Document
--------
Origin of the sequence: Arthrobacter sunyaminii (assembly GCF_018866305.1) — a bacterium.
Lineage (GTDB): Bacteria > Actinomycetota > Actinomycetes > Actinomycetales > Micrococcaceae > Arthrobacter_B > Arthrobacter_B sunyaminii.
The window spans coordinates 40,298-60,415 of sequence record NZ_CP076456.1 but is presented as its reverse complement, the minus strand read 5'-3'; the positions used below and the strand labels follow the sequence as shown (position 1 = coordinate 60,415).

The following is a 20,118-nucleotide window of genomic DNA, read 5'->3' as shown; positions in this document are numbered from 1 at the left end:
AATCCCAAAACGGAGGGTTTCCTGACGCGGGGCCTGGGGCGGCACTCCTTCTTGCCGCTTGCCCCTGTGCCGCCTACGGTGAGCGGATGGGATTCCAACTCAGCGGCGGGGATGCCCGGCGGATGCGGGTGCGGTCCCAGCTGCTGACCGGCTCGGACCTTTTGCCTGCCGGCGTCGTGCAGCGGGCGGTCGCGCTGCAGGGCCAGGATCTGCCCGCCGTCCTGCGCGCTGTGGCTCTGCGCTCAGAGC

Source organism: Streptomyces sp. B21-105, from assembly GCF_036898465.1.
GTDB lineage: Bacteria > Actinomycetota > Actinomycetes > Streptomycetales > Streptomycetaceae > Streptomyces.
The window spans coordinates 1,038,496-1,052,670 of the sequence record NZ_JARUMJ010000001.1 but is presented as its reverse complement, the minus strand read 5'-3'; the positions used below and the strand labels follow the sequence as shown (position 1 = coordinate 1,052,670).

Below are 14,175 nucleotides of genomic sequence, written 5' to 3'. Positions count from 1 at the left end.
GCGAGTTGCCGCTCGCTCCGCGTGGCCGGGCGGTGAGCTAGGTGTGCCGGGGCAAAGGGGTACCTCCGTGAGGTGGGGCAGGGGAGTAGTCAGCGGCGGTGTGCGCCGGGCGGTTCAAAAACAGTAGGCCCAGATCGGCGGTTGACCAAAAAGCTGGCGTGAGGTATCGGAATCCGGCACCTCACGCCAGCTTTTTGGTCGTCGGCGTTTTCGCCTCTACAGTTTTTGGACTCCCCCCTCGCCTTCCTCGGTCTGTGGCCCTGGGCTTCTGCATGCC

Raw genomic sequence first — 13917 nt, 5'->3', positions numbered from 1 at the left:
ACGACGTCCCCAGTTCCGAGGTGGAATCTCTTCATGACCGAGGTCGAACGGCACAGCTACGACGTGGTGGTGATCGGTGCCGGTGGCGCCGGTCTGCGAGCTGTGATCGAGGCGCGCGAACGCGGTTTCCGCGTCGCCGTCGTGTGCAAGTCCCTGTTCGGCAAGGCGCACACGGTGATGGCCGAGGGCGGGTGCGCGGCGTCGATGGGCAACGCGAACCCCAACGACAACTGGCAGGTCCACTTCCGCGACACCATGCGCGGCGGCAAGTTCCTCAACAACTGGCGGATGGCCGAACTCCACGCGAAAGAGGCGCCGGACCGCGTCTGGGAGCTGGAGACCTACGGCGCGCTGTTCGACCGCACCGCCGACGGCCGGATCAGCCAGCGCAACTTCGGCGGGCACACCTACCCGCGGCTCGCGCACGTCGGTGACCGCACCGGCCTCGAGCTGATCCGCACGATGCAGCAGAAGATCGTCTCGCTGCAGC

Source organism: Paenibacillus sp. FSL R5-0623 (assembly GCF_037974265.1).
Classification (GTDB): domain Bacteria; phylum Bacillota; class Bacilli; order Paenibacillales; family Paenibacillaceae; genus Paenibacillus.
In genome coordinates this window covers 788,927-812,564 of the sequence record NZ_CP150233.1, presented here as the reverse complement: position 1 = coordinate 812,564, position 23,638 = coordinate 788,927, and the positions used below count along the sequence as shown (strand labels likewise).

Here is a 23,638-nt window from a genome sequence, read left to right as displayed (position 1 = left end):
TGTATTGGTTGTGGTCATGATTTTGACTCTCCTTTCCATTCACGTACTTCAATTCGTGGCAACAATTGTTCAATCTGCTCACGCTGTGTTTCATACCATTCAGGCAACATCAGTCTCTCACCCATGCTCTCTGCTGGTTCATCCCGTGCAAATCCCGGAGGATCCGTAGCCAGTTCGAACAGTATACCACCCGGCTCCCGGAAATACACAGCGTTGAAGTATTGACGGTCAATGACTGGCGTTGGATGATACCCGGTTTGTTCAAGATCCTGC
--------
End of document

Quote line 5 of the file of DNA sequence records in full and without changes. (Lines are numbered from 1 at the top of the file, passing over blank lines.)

AATCCCAAAACGGAGGGTTTCCTGACGCGGGGCCTGGGGCGGCACTCCTTCTTGCCGCTTGCCCCTGTGCCGCCTACGGTGAGCGGATGGGATTCCAACTCAGCGGCGGGGATGCCCGGCGGATGCGGGTGCGGTCCCAGCTGCTGACCGGCTCGGACCTTTTGCCTGCCGGCGTCGTGCAGCGGGCGGTCGCGCTGCAGGGCCAGGATCTGCCCGCCGTCCTGCGCGCTGTGGCTCTGCGCTCAGAGC